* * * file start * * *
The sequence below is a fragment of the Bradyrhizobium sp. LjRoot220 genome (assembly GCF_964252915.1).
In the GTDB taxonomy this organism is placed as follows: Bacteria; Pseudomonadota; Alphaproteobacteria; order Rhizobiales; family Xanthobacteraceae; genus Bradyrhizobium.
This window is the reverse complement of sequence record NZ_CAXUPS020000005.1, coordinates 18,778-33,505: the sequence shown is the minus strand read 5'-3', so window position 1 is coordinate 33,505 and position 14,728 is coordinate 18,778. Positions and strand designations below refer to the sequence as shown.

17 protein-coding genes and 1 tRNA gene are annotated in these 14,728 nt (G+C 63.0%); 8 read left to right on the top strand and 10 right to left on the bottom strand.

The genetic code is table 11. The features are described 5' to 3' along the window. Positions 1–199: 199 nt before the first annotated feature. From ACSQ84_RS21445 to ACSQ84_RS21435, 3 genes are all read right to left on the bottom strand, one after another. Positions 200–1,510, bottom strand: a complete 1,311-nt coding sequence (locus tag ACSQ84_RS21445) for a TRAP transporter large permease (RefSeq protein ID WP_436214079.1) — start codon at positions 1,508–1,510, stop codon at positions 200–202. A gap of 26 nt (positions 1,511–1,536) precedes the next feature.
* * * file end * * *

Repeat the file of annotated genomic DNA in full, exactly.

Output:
The sequence below is a fragment of the Bradyrhizobium sp. LjRoot220 genome (assembly GCF_964252915.1).
In the GTDB taxonomy this organism is placed as follows: Bacteria; Pseudomonadota; Alphaproteobacteria; order Rhizobiales; family Xanthobacteraceae; genus Bradyrhizobium.
This window is the reverse complement of sequence record NZ_CAXUPS020000005.1, coordinates 18,778-33,505: the sequence shown is the minus strand read 5'-3', so window position 1 is coordinate 33,505 and position 14,728 is coordinate 18,778. Positions and strand designations below refer to the sequence as shown.

17 protein-coding genes and 1 tRNA gene are annotated in these 14,728 nt (G+C 63.0%); 8 read left to right on the top strand and 10 right to left on the bottom strand.

The genetic code is table 11. The features are described 5' to 3' along the window. Positions 1–199: 199 nt before the first annotated feature. From ACSQ84_RS21445 to ACSQ84_RS21435, 3 genes are all read right to left on the bottom strand, one after another. Positions 200–1,510, bottom strand: a complete 1,311-nt coding sequence (locus tag ACSQ84_RS21445) for a TRAP transporter large permease (RefSeq protein ID WP_436214079.1) — start codon at positions 1,508–1,510, stop codon at positions 200–202. A gap of 26 nt (positions 1,511–1,536) precedes the next feature.